Affective forecasting error represents a third explanation.  At any given moment, the popular movies on a VOD service are usually the ones with recent theatrical releases.  Thus, they are more likely to have already been seen by the audience.  Greater satisfaction at the initial viewing may account for repeated viewings.  But these repeated viewings disappoint at a higher rate, leading to cancellation:  “people watching the most popular videos are likely to have seen them before, either in another medium (theater or DVD) or in a prior VOD session.  Therefore, they lose interest more easily during the movie, resulting in shorter session times.”[19]

There are two relevant observations about the cancel rate phenomenon.  First, it illustrates how hedonic adaptation can play a significant role in aesthetic behavior, at least when it comes to narratives (it is probably less influential with music).  Here, on a fairly large scale, we get a glimpse of the influence of unreliable affective forecasting in cultural consumption.  Second, even as viewers cancel repeat viewings at a higher rate than initial viewings, it is important to observe that most viewers avoid repeat viewings altogether.  Wandering out on the long tail, they prefer a new film at each session, even though they cannot be sure that the new film will deliver as much pleasure as the films already seen.  Intuitively, viewers of new films recognize that the lower rated film will deliver greater satisfaction on a first viewing than a better rated film on the second.  In this avoidance of repetition lies an acknowledgement of hedonic adaptation and the aesthetic treadmill.  The cancellation rate phenomenon does exist: a certain portion of the population is in fact unaware of hedonic adaptation.  At the same time, by seeking out obscure titles on the “long tail” rather than watching what they have already seen in the theaters, many people evade hedonic adaptation.

As an aside, the cancel rate phenomenon also suggests that the transactional status of an aesthetic experience—that is, the mode of payment—may be more influential than aestheticians have allowed.  When paying “a la carte,” as one does at the theater, or with pay per view,  viewers are much less likely to abandon a session.  But when viewers are not paying for each film separately, dissatisfaction is higher.  With remarkably high rates of cancellation among VOD subscribers, the unconstrained consumption of the subscription model introduces new questions about aesthetic satisfaction.  Does this difference illustrate the power of the sunk cost bias, that is, the tendency to continue to invest based on the degree of past investment rather than expected return?  Or does direct payment somehow compel us to be more appreciative, and enjoy the cultural product that we have purchased?  The difference between responses to a la carte and subscription based consumption illustrates how the transactional status of a cultural experience changes our responses and our behavior.  Unconstrained consumption seems to make us more dissatisfied with any particular offering.  The difference suggests that, if cultural consumers want to remain at the higher end of their hedonic range, they should exercise caution in situations of unconstrained consumption typical of the age of the internet.  As we shall see, unconstrained consumption violates a norm of cultivation (avoiding overexposure) and is likely to erode satisfaction.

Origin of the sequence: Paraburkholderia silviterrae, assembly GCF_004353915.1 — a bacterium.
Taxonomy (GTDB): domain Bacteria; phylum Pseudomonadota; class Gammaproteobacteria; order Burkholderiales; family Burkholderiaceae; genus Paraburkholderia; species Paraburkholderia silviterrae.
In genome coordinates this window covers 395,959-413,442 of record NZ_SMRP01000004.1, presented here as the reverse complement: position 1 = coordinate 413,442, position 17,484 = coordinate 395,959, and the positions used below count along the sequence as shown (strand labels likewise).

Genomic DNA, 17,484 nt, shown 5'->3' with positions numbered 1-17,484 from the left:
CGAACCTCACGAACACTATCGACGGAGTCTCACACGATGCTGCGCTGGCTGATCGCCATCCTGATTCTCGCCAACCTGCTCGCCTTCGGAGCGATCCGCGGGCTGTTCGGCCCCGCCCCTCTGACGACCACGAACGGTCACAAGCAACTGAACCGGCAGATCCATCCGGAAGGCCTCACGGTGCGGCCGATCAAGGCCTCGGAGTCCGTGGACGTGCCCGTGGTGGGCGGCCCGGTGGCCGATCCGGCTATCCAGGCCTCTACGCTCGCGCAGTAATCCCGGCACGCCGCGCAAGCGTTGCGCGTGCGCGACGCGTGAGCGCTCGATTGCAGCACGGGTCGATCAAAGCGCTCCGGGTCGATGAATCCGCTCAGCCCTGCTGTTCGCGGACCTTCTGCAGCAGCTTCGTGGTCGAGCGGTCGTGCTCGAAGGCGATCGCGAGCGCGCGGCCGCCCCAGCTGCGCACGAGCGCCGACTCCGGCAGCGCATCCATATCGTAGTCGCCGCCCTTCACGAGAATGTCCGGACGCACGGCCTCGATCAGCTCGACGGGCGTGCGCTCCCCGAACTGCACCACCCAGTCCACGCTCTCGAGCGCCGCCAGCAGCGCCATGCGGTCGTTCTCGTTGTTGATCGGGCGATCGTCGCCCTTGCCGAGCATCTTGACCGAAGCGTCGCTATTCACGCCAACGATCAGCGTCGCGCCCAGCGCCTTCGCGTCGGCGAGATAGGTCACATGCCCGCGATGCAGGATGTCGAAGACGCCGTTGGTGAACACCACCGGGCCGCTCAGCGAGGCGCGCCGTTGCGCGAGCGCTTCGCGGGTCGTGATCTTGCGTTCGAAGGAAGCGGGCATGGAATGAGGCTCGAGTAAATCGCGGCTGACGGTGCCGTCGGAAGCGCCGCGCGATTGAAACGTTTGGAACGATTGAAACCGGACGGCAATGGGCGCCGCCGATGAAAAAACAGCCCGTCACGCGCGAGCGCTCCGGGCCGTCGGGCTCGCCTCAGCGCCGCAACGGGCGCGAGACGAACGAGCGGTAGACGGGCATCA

5.  Forecasting taste

When I make a judgment of taste, I am making an affect-dependent judgment.  Affect dependency means that the appraisal is colored to some degree with emotion, pleasure, feeling, a psychological response with which the judgment is entwined.  Among aestheticians, there is some question about the nature of the affect dependency of aesthetic judgments.  From the beginning of the discipline, philosophers have held that aesthetic judgments were distinctive in that they were premised on a subjective feeling.  However, the nature of that feeling has long been a source of difficulty because the role and influence of feeling is unanswerable on an a priori basis.  Even as aesthetic judgments have an affective dimension, there is no invariant relationship between affect and judgment